In early April, Ethereum completed the long-awaited Shapella upgrade for the network’s first major upgrade since The Merge. Just as The Merge fundamentally altered the network’s technical properties, Shapella reshaped Ethereum’s economic properties. Previously, staking on Ethereum was a one-way street; ETH holders could stake their ETH to the network to earn rewards, but they could not unstake their funds. Post-Shapella, ETH holders can redeem their ETH. The redemption timeline has been reduced from *maybe never, let’s hope the upgrade happens soon* to a few days.
While Shapella highlights the basic principles of Proof-of-Stake staking – stake your assets, earn additional tokens for helping secure the network; unstake your tokens after a network-defined waiting period – there are other ways to earn staking yield without sacrificing liquidity even the few days that is required in most networks. Starting with the launch of Lido in late 2020, liquid staking has fundamentally altered staking dynamics for token holders. In this post, we examine the benefits and drawbacks of liquid staking; stay tuned for a future post on native network staking, which contains its own set of interesting pros and cons.
Liquid Staking Overview
Liquid staking follows the basic idea of:
- Contribute your tokens – let’s use ETH as an example – to a liquid staking service – for this example we will use Lido.
- In exchange for contributing n ETH – the Principal Tokens – you receive n staked ETH, specifically stETH in this example; this represents a claim on the underlying tokens contributed. We’ll call these “Receivable Tokens” in the rest of this post.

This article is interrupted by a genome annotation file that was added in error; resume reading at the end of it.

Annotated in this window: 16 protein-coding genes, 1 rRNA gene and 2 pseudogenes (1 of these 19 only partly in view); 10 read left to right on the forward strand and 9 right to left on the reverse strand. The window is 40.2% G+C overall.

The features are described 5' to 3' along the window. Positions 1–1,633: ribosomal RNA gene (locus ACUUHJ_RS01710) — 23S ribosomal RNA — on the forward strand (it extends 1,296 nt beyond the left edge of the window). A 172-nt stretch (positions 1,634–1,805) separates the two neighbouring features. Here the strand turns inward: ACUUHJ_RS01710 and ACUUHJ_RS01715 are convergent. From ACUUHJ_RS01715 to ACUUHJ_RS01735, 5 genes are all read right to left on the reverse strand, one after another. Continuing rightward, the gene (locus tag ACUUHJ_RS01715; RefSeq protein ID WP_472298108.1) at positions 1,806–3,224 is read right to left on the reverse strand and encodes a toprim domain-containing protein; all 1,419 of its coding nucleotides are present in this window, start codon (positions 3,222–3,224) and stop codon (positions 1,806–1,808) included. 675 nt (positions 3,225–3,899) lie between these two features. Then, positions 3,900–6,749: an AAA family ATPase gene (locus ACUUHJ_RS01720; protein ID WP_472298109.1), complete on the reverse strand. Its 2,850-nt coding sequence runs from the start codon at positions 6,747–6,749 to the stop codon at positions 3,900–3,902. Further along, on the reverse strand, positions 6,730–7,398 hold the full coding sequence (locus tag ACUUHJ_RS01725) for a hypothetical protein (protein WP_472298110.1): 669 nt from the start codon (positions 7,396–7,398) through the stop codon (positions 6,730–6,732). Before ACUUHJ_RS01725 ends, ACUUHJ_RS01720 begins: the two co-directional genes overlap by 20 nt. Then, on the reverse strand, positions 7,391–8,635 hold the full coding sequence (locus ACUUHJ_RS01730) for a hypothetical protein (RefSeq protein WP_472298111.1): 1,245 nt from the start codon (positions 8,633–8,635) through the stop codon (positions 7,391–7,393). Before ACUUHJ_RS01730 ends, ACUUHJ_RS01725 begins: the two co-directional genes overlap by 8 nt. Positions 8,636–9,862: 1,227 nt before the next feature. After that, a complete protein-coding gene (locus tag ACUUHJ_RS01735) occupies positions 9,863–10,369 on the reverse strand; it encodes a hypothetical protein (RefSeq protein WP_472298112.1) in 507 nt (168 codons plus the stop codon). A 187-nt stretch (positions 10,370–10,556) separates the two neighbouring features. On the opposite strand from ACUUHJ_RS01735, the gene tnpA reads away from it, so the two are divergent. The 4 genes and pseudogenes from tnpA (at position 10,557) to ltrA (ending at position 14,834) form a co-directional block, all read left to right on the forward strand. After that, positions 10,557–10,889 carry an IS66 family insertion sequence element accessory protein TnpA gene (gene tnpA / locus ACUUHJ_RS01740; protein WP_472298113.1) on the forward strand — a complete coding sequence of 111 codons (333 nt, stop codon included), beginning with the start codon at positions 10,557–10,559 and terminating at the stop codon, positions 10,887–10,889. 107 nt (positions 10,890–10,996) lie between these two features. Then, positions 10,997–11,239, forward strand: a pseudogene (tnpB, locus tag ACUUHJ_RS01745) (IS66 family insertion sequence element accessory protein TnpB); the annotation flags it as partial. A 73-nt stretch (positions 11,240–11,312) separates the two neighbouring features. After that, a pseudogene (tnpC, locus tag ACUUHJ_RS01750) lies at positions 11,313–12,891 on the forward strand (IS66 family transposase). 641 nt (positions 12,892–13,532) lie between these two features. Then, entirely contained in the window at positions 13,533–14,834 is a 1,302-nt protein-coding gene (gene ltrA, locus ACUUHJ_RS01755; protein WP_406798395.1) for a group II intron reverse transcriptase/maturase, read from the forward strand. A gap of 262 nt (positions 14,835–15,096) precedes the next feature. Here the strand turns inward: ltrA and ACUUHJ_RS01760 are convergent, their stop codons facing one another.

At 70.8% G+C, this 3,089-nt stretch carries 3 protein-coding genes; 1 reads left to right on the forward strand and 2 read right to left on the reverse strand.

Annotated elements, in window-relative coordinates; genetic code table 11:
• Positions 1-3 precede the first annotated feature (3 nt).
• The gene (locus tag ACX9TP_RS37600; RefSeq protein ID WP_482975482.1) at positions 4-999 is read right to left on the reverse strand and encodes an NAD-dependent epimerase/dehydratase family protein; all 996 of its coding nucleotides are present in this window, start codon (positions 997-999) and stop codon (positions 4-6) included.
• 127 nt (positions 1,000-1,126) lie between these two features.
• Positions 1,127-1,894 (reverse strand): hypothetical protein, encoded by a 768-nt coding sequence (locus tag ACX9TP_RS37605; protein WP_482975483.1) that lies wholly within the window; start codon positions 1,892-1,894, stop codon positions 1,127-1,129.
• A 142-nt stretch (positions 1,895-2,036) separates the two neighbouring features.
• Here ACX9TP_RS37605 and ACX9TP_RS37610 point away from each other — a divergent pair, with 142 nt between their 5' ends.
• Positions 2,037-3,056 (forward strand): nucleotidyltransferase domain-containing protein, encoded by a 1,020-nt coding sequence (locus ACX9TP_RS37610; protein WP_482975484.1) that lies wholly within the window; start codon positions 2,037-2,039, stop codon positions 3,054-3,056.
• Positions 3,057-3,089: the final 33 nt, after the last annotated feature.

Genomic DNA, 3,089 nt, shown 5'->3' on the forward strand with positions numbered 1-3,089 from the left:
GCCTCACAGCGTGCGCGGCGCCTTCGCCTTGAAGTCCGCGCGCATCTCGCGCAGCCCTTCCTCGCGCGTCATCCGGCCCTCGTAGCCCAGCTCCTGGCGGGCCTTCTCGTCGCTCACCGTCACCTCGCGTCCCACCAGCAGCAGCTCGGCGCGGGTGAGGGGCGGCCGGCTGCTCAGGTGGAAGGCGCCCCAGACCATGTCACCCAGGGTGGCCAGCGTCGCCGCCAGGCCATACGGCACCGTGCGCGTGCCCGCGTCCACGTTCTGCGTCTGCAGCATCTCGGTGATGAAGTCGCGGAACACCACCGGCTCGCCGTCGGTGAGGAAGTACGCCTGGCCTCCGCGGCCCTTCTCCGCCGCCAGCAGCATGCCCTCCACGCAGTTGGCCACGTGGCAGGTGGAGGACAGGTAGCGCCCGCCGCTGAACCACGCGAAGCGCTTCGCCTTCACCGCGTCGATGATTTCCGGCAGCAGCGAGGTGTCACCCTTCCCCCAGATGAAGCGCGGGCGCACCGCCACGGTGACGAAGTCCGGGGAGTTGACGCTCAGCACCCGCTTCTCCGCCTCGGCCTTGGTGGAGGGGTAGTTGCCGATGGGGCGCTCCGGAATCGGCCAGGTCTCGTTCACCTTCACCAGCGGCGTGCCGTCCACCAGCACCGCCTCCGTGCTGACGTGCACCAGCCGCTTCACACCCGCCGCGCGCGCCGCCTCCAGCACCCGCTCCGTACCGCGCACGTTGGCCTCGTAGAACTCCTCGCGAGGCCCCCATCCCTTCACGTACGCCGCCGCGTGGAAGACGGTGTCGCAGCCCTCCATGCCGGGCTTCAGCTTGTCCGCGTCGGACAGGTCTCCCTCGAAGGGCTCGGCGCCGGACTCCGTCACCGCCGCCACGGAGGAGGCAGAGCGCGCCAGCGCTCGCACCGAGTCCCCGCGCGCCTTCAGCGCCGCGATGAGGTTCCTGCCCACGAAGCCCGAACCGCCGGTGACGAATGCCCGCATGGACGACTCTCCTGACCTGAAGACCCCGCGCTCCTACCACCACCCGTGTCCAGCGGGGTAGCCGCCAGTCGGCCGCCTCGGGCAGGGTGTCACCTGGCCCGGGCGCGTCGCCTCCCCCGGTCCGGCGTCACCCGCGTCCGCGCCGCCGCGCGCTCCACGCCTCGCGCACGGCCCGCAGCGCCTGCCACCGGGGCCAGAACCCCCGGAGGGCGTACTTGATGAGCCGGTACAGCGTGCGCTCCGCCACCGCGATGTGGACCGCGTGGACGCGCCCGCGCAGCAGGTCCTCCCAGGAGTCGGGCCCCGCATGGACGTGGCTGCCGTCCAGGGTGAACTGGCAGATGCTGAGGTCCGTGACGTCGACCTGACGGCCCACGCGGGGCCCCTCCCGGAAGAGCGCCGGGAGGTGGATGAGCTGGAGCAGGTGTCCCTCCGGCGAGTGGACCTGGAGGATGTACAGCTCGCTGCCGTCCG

- The Principal Tokens are staked by the shared pool service and begin to earn yield, which is distributed back to the Receivable Token holder.
- Receivable Token holders are free to do whatever they want with the Receivable Tokens: hold them, trade them, borrow against them, etc.
- If Receivable Token holders would like to redeem, they can unstake their underlying tokens via the liquid staking service and receive them in exchange for the Receivable Tokens. This process is subject to the delays present in the underlying blockchains. For some networks, this can be weeks; for others, it’s days.
Lido is not the only liquid staking protocol for Ethereum (see: Rocketpool, Stakehound), and similar protocols have been launched on other networks (see: Lido on Solana, Quicksilver on Cosmos, etc.).
Like most digital assets, liquid staking operates in several places along the decentralized <–> centralized and permissioned <–> permissionless spectrums:
- Decentralization vs. Centralization: while the Lido example above highlights a decentralized protocol, Coinbase also offers a staked ETH variant (cbETH) where Coinbase acts as a middleman in the equation.
- Permissioned vs. Permissionless: different versions of liquid staking protocols use permissioned validator fleets vs. a permissionless architecture.
Altogether, liquid staking protocol tokens (LDO, RPL, etc.) have a combined market capitalization of over $1B and the protocols control billions more of underlying assets. And – important for the next section – these chit tokens are traded frequently with millions of dollars in volume being transacted every day.